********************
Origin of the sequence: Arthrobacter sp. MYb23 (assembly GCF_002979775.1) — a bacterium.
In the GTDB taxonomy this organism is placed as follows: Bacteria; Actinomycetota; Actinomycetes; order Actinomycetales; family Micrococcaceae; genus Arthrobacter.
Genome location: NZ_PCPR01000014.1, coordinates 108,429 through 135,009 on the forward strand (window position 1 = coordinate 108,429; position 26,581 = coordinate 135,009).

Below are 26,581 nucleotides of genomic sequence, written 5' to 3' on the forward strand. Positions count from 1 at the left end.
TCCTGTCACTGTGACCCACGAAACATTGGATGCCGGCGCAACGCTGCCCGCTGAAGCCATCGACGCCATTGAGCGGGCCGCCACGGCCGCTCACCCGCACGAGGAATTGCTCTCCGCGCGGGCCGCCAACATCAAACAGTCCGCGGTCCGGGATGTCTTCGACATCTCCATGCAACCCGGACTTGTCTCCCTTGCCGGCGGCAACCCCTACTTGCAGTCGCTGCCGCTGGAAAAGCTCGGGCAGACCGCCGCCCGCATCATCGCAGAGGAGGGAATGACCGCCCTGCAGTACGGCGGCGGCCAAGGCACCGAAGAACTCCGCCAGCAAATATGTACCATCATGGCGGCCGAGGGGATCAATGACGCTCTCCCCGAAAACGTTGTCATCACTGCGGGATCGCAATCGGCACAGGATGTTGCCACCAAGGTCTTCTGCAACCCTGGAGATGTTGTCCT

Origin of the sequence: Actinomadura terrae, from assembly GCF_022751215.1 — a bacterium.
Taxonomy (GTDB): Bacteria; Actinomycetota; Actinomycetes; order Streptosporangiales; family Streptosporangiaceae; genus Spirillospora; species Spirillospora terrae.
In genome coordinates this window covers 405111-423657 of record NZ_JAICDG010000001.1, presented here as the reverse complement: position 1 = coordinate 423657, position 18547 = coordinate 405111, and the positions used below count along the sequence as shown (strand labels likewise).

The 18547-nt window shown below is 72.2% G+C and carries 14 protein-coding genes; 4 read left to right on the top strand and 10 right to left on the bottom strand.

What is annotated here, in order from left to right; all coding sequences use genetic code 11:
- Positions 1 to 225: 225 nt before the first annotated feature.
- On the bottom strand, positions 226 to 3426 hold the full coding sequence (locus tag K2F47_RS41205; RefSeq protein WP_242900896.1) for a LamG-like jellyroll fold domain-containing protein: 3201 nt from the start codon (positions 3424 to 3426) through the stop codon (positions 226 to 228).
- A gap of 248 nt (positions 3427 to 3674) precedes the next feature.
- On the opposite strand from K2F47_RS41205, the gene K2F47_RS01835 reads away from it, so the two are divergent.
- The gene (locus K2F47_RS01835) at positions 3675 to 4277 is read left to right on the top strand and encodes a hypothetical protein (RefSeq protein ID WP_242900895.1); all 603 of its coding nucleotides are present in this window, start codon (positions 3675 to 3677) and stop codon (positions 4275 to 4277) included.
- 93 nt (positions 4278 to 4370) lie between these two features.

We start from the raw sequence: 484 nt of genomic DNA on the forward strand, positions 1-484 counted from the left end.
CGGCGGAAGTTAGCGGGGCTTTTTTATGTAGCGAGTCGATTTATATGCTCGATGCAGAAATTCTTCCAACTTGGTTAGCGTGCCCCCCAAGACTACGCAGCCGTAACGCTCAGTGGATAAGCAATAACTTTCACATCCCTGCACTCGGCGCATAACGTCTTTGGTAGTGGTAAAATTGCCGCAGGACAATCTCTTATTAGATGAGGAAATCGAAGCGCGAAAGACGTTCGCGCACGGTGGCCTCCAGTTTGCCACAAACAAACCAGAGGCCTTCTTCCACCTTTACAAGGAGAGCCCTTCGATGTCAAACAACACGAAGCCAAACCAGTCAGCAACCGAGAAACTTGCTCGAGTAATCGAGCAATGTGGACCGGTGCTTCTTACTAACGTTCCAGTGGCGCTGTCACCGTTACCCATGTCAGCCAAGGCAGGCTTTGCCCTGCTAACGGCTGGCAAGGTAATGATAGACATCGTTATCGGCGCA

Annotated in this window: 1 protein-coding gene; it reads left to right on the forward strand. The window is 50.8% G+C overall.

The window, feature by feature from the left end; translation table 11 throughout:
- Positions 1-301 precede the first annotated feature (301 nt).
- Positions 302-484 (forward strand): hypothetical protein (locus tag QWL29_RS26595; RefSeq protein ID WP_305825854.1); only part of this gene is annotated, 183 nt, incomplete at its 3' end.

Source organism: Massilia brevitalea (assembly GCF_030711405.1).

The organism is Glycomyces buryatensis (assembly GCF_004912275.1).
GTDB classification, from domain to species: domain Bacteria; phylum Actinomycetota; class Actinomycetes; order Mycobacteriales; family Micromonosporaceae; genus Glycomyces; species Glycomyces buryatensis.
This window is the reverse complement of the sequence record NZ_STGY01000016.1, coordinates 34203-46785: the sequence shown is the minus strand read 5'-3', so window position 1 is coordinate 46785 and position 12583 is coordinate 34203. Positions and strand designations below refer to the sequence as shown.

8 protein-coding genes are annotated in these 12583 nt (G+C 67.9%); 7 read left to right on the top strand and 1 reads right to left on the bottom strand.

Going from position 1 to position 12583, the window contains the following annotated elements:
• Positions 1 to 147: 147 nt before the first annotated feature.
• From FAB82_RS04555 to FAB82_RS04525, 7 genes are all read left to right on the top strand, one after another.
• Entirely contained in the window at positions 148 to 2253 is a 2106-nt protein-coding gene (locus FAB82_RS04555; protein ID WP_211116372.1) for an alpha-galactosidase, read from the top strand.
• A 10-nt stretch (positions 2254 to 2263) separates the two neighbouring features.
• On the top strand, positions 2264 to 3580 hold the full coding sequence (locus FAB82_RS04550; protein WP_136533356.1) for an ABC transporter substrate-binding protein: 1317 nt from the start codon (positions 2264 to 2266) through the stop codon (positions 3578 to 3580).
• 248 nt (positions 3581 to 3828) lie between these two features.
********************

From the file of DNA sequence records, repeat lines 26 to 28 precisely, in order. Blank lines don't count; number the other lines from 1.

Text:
This window is the reverse complement of the sequence record NZ_STGY01000016.1, coordinates 34203-46785: the sequence shown is the minus strand read 5'-3', so window position 1 is coordinate 46785 and position 12583 is coordinate 34203. Positions and strand designations below refer to the sequence as shown.

8 protein-coding genes are annotated in these 12583 nt (G+C 67.9%); 7 read left to right on the top strand and 1 reads right to left on the bottom strand.

Going from position 1 to position 12583, the window contains the following annotated elements: